Annual Review 2019

Welcome to the twenties! As we enter a new decade, we have taken the opportunity to reflect on the past year and some of our highlights and achievements during 2019 and this will be our final review as Denbighshire Archives as we know it.

During 2018 and 2019 there has been lots of discussion around collaborative working between archive services across North Wales and as a result Denbighshire and Flintshire County Councils have made progress to take this further for our services. This move towards further collaboration has culminated with the decision to merge Denbighshire Archives and Flintshire Record Office formally from April 2020 when we will be known as the North East Wales Archive, formed of two branches (Ruthin and Hawarden). The eventual goal for the service will be to come under one roof, preferably in a purpose built, environmentally friendly building where we can come together to provide you as researchers, depositors and online users with a much improved service (further details on this can be found here). We will continue into the New Year working on our collaborative bid to the National Lottery Heritage Fund to raise the money we need to do this and we will provide further updates on our progress as and when we receive news.


2019 has seen the end of our two year project to catalogue the North Wales Hospital records and as a result of that we have seen our staff numbers at our office reduce down to our usual four members- Sarah, Nicola, Lowri and Rhian.

We wish everyone who has worked with us during 2019 (Kerry, Liz and Lindsey) all the best in their new opportunities, you are all greatly missed and thank you for everything you achieved whilst you were with us.


Website stats

Website views are ever increasing with 150,000 page views on our own website this year and an additional 22,000 views on catalogue which is hosted on the Archives Hub website. The majority of our website traffic comes from within the UK (83%) and 9% of traffic comes from the US. 1320 catalogues are available to search online, which equates to around 85% of our catalogues in total.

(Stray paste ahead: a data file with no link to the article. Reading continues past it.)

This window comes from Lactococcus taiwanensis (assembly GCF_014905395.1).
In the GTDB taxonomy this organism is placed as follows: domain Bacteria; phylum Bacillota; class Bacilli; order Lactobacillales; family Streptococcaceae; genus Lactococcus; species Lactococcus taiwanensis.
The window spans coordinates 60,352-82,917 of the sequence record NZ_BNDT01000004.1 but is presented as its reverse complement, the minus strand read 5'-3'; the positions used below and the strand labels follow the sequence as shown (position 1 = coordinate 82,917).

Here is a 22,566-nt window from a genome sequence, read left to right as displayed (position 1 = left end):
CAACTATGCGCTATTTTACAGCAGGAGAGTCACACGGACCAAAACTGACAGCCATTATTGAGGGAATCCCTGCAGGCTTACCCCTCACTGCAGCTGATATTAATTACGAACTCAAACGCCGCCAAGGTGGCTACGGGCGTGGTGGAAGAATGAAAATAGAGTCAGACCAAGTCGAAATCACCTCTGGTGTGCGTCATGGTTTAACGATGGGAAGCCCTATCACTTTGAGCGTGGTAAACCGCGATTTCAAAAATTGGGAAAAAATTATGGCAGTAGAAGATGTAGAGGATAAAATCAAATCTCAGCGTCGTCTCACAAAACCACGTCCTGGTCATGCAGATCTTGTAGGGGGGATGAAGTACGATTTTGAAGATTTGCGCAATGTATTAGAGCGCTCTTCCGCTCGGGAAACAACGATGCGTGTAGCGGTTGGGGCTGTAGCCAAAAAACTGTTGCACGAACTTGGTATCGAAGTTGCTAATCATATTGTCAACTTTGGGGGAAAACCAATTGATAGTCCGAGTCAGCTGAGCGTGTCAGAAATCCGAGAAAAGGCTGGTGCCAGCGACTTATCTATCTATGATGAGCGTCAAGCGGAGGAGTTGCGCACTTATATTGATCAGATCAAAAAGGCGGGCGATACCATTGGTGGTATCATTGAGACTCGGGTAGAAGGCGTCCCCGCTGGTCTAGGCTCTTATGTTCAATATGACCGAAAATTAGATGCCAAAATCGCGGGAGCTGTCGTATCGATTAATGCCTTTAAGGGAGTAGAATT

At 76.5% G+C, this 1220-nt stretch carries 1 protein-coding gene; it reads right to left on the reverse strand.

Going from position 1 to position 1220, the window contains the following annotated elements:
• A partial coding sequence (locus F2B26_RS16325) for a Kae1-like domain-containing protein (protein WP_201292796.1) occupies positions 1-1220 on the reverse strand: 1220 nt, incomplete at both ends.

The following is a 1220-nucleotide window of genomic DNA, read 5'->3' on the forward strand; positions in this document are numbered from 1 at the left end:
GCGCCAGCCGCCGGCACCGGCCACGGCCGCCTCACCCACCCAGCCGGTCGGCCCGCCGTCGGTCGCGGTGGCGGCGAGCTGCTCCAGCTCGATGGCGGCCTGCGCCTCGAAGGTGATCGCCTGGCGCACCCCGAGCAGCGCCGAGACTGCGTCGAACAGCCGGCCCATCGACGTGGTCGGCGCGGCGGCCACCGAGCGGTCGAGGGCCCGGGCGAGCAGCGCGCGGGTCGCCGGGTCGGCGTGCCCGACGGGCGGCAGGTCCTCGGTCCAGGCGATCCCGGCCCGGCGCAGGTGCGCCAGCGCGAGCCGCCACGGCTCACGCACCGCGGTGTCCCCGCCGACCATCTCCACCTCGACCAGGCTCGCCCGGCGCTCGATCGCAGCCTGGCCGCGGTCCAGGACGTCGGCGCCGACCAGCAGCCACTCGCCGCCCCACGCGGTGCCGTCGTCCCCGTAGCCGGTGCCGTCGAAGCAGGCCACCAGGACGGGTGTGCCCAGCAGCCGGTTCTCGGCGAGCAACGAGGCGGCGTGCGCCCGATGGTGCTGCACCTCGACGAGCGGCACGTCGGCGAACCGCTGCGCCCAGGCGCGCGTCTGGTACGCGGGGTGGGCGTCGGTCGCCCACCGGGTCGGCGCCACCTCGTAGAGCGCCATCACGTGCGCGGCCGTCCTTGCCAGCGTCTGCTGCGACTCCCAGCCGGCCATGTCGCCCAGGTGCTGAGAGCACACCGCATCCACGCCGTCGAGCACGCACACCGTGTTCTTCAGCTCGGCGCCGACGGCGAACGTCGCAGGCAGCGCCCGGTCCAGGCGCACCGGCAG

Thanks to our virtual volunteers a number of small catalogues have been added to the online catalogue this year. There are almost 2000 minor collections and 705 catalogues are online. Another 150 are ready for import soon. The somewhat random nature of the small minor collections means that they are difficult to find and now they are published on the online catalogue the lists are now more searchable.

All of our online catalogues available on our website are now also available on the Archives Hub. We have noticed over the last two years increasing number of people coming to our office after using the hub online catalogue to discover what we hold.

The most common search terms on the website in 2019 were “North Wales Hospital” and “Wrexham Workhouse” and the most popular subject page was our Birth, Marriage and Death guide.